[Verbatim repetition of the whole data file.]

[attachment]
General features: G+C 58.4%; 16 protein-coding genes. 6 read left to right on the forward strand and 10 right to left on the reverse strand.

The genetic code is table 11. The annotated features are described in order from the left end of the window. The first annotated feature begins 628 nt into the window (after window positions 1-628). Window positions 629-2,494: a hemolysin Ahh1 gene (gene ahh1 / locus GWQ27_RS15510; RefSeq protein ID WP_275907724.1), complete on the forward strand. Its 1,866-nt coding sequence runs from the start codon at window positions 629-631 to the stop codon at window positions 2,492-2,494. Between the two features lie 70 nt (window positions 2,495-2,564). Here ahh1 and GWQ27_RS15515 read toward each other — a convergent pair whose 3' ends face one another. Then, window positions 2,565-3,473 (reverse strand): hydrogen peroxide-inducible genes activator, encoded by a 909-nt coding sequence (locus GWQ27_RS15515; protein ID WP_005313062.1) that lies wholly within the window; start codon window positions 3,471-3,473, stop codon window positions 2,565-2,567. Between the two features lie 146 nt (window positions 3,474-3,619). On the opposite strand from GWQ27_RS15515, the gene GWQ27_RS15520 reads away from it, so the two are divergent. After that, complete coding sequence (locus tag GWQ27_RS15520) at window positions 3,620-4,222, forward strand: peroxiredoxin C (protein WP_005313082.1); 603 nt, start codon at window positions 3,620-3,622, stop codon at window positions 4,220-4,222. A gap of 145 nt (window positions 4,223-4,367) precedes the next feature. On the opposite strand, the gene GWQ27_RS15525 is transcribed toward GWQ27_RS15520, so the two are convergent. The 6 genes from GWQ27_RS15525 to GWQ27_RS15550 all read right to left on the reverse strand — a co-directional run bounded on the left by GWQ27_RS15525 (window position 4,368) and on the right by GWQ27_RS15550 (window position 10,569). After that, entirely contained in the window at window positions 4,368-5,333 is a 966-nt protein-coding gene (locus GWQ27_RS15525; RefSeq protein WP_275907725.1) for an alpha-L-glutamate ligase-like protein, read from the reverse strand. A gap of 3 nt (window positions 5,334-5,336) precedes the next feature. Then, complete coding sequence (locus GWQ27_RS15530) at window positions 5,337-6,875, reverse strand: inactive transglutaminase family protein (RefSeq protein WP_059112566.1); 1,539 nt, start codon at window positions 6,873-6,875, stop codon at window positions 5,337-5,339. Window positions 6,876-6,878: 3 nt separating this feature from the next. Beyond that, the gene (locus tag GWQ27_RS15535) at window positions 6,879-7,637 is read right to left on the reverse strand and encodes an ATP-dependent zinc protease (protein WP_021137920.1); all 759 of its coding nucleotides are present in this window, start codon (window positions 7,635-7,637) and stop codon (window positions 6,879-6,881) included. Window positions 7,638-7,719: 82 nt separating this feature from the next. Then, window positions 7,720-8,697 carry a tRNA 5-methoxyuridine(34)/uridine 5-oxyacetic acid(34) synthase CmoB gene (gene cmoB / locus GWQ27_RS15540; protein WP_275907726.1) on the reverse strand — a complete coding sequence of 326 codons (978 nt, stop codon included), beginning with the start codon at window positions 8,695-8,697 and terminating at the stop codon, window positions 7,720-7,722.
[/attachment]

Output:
General features: G+C 58.4%; 16 protein-coding genes. 6 read left to right on the forward strand and 10 right to left on the reverse strand.

The genetic code is table 11. The annotated features are described in order from the left end of the window. The first annotated feature begins 628 nt into the window (after window positions 1-628). Window positions 629-2,494: a hemolysin Ahh1 gene (gene ahh1 / locus GWQ27_RS15510; RefSeq protein ID WP_275907724.1), complete on the forward strand. Its 1,866-nt coding sequence runs from the start codon at window positions 629-631 to the stop codon at window positions 2,492-2,494. Between the two features lie 70 nt (window positions 2,495-2,564). Here ahh1 and GWQ27_RS15515 read toward each other — a convergent pair whose 3' ends face one another. Then, window positions 2,565-3,473 (reverse strand): hydrogen peroxide-inducible genes activator, encoded by a 909-nt coding sequence (locus GWQ27_RS15515; protein ID WP_005313062.1) that lies wholly within the window; start codon window positions 3,471-3,473, stop codon window positions 2,565-2,567. Between the two features lie 146 nt (window positions 3,474-3,619). On the opposite strand from GWQ27_RS15515, the gene GWQ27_RS15520 reads away from it, so the two are divergent. After that, complete coding sequence (locus tag GWQ27_RS15520) at window positions 3,620-4,222, forward strand: peroxiredoxin C (protein WP_005313082.1); 603 nt, start codon at window positions 3,620-3,622, stop codon at window positions 4,220-4,222. A gap of 145 nt (window positions 4,223-4,367) precedes the next feature. On the opposite strand, the gene GWQ27_RS15525 is transcribed toward GWQ27_RS15520, so the two are convergent. The 6 genes from GWQ27_RS15525 to GWQ27_RS15550 all read right to left on the reverse strand — a co-directional run bounded on the left by GWQ27_RS15525 (window position 4,368) and on the right by GWQ27_RS15550 (window position 10,569). After that, entirely contained in the window at window positions 4,368-5,333 is a 966-nt protein-coding gene (locus GWQ27_RS15525; RefSeq protein WP_275907725.1) for an alpha-L-glutamate ligase-like protein, read from the reverse strand. A gap of 3 nt (window positions 5,334-5,336) precedes the next feature. Then, complete coding sequence (locus GWQ27_RS15530) at window positions 5,337-6,875, reverse strand: inactive transglutaminase family protein (RefSeq protein WP_059112566.1); 1,539 nt, start codon at window positions 6,873-6,875, stop codon at window positions 5,337-5,339. Window positions 6,876-6,878: 3 nt separating this feature from the next. Beyond that, the gene (locus tag GWQ27_RS15535) at window positions 6,879-7,637 is read right to left on the reverse strand and encodes an ATP-dependent zinc protease (protein WP_021137920.1); all 759 of its coding nucleotides are present in this window, start codon (window positions 7,635-7,637) and stop codon (window positions 6,879-6,881) included. Window positions 7,638-7,719: 82 nt separating this feature from the next. Then, window positions 7,720-8,697 carry a tRNA 5-methoxyuridine(34)/uridine 5-oxyacetic acid(34) synthase CmoB gene (gene cmoB / locus GWQ27_RS15540; protein WP_275907726.1) on the reverse strand — a complete coding sequence of 326 codons (978 nt, stop codon included), beginning with the start codon at window positions 8,695-8,697 and terminating at the stop codon, window positions 7,720-7,722.